• "No one found any showstoppers to habitability," says Gibor Basri of the University of California, Berkeley. One concern was that because M dwarfs frequently produce flares, the resulting torrents of charged particles could strip the atmosphere off any nearby planet. If the planet had a magnetic field, though, it would deflect the particles from the atmosphere. And even the slow rotation of a tidally locked M-dwarf planet--it spins once for every time it orbits its star--would be enough to generate a magnetic field as long as part of the planet's interior remained molten.

However, the violent flaring period of a red dwarf's lifecyle is estimated to only last roughly the first 1.2 billion years of its existence. If a planet forms far away from a red dwarf so as to avoid tidelock, and then migrates into the star's habitable zone after this turbulent initial period, it is possible that life may have a chance to develop.

Life could initially protect itself from radiation by remaining underwater until the star had passed through its early flare stage. Once it reached onto land, the low amount of UV produced by a quiescent red dwarf means that life could thrive without an ozone layer, and thus need never produce oxygen.

Other scientists disagree that red dwarf stars could sustain life. See Rare Earth hypothesis. Tidal-locking would likely result in a relatively low planetary magnetic moment. Active red dwarfs that emit coronal mass ejections would bow back the magnetosphere until it contacted the planetary atmosphere. As a result, the atmosphere would undergo strong erosion, possibly leaving the planet uninhabitable.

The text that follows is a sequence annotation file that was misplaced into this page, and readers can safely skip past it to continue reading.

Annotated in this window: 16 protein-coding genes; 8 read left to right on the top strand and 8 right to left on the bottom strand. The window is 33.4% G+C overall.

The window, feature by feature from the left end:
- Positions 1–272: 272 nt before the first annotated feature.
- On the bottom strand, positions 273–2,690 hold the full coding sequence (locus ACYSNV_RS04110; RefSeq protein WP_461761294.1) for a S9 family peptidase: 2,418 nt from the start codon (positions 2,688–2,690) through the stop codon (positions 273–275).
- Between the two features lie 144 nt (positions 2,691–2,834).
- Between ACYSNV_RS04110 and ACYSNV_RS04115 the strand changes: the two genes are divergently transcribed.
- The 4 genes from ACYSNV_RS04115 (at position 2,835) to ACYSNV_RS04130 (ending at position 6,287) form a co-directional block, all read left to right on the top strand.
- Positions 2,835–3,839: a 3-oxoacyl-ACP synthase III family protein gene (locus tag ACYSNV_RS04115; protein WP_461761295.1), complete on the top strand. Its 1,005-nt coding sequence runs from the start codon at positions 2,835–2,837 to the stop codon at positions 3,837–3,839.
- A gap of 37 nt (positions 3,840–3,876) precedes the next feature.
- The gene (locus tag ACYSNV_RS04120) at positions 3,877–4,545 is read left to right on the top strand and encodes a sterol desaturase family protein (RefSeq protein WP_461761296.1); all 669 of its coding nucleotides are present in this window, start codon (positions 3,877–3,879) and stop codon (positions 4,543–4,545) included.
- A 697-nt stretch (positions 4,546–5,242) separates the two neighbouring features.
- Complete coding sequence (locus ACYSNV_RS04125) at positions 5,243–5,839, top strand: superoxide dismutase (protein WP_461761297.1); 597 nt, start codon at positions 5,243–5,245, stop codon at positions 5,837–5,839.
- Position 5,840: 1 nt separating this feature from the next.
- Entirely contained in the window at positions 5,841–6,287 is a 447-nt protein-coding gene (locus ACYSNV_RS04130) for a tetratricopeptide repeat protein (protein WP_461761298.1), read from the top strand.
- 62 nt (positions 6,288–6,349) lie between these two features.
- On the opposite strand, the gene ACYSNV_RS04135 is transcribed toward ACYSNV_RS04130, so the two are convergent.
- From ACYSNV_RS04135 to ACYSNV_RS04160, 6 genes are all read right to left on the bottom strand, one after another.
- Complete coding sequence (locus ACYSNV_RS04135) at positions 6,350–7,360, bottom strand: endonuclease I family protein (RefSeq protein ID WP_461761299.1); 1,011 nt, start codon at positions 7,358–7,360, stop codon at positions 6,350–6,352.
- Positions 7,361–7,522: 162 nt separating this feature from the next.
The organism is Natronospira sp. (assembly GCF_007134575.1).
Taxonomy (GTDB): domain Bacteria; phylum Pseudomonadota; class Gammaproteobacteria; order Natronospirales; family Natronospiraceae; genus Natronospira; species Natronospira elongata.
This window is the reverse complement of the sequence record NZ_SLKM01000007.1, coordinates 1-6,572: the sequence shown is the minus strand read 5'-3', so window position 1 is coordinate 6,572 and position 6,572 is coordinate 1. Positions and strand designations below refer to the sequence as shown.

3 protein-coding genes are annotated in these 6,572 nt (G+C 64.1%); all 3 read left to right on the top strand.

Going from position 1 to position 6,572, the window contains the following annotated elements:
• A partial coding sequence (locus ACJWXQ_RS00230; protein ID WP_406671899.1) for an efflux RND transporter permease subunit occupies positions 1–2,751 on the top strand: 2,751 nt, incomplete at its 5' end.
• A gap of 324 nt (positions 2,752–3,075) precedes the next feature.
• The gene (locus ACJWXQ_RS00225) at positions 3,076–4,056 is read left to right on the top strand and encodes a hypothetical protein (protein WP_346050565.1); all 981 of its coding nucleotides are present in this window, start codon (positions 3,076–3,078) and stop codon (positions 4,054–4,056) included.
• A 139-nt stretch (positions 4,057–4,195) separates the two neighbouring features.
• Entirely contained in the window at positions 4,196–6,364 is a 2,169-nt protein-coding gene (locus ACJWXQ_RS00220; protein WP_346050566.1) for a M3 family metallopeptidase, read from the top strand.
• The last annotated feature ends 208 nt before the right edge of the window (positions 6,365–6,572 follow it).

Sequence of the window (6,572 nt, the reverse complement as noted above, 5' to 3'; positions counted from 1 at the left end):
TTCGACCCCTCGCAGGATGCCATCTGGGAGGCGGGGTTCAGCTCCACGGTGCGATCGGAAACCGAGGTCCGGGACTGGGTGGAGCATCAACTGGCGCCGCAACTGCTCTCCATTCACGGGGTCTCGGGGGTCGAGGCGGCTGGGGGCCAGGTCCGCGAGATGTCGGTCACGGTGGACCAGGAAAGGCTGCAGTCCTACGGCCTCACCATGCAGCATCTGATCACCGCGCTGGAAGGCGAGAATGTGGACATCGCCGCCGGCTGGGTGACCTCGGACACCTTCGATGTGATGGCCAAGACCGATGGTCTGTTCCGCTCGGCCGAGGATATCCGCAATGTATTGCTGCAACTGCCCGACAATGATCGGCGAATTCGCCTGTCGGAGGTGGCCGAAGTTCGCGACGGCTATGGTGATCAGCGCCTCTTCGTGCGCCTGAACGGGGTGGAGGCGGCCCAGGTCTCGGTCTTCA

Abundance

There is, however, one major advantage that red dwarfs have over other stars as abodes for life: they live a long time. It took 4.5 billion years before humanity appeared on Earth, and life as we know it will see suitable conditions for as little as half a billion years more. Red dwarfs, by contrast, could live for trillions of years, because their nuclear reactions are far slower than those of larger stars, meaning that life both would have longer to evolve and longer to survive. Further, while the odds of finding a planet in the habitable zone around any specific red dwarf are slim, the total amount of habitable zone around all red dwarfs combined is equal to the total amount around sun-like stars given their ubiquity. The first possibly rocky extrasolar planet with the mass of a Super-Earth that was found at the "warm" edge of the habitable zone of its star is Gliese 581 c, and its star, Gliese 581, is indeed a red dwarf.

See also

Notes and references

http://arxiv.org/abs/astro-ph/0612726